But I think that another reason Washington made the film was that he felt that there was more to explore in the character of Robert McCall. This film hints at the emotional consequences of the loss of his family. Is he going to confront this and deal with his past? How does he react when a close friend is murdered?
There is an obvious tension with his character. On the one hand, we admire his moral code and his efficiency at dispensing justice and helping the helpless. Yet he also is a vigilante, however noble, and operates outside the law. Of course the same could be said of superheroes, but here we have a real person doing it.
To say that Denzel Washington is the highlight of this film is an understatement. After a career of great roles, including last year’s superb “Roman J. Israel, Esq.,” he has become a master of the craft. The subtleties and nuances which he provides to Robert McCall are a pleasure to watch.
Melissa Leo gives humanity to someone who works for the CIA since these roles are often grim duty-bound types. Ashton Sanders makes Miles a multi-faceted person who is finding himself and unwittingly gets involved in the murder investigation. Pedro Pascal’s take on Dave York is filled with his love for his family, his ruthlessness when need be, and his sadness at what he has become.
The main achievement of the film, though, is its moral center. It is willing to take a stand on identifying what is right and what is not. Even if you disagree with how making things right occurs, you are still struck by the doggedness of Robert McCall in upholding standards of fairness, decency, respect for others, self-respect, and making your community a better place than you found it. I remember feeling the same way after seeing the first Tobey Maguire “Spider-Man,” where Cliff Robertson’s Uncle Ben served the same function.
Another theme is that your choices have consequences. In Robert McCall’s world, if you make bad choices that harm others, then retributive justice is on its way. I appreciated the fact that he gets no joy out of exacting what he feels is necessary.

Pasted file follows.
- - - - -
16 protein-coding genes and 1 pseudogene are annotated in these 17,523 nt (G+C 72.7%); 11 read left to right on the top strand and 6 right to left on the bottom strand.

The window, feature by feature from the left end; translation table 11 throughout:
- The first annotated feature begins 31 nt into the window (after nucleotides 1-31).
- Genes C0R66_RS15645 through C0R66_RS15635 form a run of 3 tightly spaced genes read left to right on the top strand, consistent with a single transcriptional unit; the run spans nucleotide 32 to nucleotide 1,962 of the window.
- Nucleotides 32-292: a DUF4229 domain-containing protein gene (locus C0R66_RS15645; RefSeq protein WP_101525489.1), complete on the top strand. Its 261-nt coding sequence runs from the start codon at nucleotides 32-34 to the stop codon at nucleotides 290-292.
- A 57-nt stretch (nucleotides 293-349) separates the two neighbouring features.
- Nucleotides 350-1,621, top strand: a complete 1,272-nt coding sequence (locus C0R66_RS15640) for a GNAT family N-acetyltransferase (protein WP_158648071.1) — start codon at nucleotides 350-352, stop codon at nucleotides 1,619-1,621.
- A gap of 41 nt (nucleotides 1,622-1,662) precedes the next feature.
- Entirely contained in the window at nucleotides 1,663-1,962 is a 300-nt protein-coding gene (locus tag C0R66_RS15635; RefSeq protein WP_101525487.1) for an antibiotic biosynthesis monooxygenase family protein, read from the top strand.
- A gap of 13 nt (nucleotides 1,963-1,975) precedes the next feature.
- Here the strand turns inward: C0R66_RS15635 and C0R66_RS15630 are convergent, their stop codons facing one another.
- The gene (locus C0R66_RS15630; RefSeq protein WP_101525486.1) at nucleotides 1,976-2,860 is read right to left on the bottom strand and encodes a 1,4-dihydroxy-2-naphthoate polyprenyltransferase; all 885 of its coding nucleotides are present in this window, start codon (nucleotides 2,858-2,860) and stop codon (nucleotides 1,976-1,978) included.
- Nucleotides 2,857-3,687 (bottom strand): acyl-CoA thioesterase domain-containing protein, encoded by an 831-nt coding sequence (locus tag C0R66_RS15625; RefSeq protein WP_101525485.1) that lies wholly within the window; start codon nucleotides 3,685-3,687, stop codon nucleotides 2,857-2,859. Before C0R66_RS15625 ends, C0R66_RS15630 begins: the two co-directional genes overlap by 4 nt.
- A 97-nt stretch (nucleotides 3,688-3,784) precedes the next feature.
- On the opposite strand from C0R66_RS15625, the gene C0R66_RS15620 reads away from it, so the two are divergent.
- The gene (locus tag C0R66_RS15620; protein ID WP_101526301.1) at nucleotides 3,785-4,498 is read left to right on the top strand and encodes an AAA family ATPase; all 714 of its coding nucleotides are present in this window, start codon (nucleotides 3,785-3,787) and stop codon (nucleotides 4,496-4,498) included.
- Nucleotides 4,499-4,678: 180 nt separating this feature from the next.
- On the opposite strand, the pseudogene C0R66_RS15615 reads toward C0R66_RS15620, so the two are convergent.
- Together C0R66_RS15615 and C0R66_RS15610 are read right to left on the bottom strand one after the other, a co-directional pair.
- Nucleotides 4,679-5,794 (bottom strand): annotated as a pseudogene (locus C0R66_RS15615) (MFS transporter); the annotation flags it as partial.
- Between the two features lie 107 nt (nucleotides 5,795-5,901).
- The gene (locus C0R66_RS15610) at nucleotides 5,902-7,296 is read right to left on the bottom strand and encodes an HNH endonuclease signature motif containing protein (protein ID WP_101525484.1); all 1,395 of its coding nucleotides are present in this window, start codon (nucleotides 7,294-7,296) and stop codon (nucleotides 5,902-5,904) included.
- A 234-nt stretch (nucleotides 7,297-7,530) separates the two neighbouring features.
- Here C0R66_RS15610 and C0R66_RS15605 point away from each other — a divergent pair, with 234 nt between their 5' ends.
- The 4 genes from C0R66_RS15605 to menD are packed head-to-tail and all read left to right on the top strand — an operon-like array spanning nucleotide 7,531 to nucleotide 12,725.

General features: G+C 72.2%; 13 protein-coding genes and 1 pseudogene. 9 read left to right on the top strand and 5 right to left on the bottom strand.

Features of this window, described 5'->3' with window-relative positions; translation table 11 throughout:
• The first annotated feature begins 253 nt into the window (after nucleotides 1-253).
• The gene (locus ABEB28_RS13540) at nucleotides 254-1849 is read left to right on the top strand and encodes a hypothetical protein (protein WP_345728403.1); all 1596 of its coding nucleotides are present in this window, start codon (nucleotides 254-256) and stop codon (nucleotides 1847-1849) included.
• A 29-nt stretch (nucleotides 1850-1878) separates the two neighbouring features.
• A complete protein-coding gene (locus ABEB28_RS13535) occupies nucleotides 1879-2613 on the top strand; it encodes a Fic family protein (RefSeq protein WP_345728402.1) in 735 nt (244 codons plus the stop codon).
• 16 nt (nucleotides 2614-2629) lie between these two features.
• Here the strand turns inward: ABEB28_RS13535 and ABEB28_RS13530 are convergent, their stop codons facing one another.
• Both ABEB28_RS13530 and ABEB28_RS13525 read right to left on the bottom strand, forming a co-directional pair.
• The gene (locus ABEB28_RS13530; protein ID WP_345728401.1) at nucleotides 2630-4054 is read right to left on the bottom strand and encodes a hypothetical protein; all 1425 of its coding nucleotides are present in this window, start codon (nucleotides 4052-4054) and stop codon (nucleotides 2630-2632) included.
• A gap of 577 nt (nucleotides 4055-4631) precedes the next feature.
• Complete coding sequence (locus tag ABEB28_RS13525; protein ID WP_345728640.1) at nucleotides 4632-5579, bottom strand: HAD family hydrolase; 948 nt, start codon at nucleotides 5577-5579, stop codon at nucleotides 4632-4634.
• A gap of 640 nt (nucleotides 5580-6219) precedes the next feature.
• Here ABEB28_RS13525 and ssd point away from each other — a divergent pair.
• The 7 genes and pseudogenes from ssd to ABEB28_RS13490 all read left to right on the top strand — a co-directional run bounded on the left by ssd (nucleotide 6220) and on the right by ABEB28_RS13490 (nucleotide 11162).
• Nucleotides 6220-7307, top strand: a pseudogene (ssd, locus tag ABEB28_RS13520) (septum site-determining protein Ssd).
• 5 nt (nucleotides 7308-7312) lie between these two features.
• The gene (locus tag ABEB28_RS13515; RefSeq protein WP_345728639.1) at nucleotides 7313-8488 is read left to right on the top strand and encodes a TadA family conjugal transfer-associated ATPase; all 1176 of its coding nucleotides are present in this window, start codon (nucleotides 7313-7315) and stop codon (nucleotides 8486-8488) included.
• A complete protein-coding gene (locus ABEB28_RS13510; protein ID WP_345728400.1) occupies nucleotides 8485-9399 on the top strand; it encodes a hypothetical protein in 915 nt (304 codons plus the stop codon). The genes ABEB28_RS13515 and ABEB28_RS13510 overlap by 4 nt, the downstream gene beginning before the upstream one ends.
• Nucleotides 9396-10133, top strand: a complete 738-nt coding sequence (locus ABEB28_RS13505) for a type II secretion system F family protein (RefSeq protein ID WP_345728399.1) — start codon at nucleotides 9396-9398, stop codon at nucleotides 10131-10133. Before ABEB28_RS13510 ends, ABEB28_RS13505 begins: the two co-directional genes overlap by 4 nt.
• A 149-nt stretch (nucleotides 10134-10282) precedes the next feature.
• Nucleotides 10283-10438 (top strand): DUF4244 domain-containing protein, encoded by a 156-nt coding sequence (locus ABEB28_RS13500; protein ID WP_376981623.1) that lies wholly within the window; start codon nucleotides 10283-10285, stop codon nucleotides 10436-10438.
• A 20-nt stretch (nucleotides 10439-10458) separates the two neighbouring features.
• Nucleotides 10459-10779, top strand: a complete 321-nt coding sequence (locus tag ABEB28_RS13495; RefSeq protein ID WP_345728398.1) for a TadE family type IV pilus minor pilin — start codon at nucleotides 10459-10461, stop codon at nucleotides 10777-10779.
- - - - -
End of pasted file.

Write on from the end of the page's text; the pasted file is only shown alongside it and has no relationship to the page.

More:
As with all stories, there are some inconsistencies and annoyances in the movie. In one scene, Miles is hiding from assailants and Robert, on the phone with him, tells him to be quiet as they continue to yak on their phones. There is a scene of personal combat in a hurricane that seemed contrived. In addition, there is background media coverage throughout the picture that announces the impending hurricane. This foreshadowing was done to overkill.
I have to comment on seeing Orson Bean again in a film. I didn’t even realize it was him until the credits rolled. I remember seeing him when I was a child on “To Tell the Truth.” He also was a proponent of Orgone therapy and wrote a book about it. Google it to find out more.
I found “The Equalizer 2” to be engaging, even if you had not seen the first film. It has plenty of action but also has fleshed-out characters. While certainly not the greatest performance of Denzel Washington, it is worth seeing just to watch him act.
Rating: Three and a half out of five stars.
Robert McCall serves an unflinching justice for the exploited and oppressed – but how far will he go when that is someone he loves?
Cast: Denzel Washington, Pedro Pascal, Ashton Sanders, with Bill Pullman and Melissa Leo
Directed by: Antoine Fuqua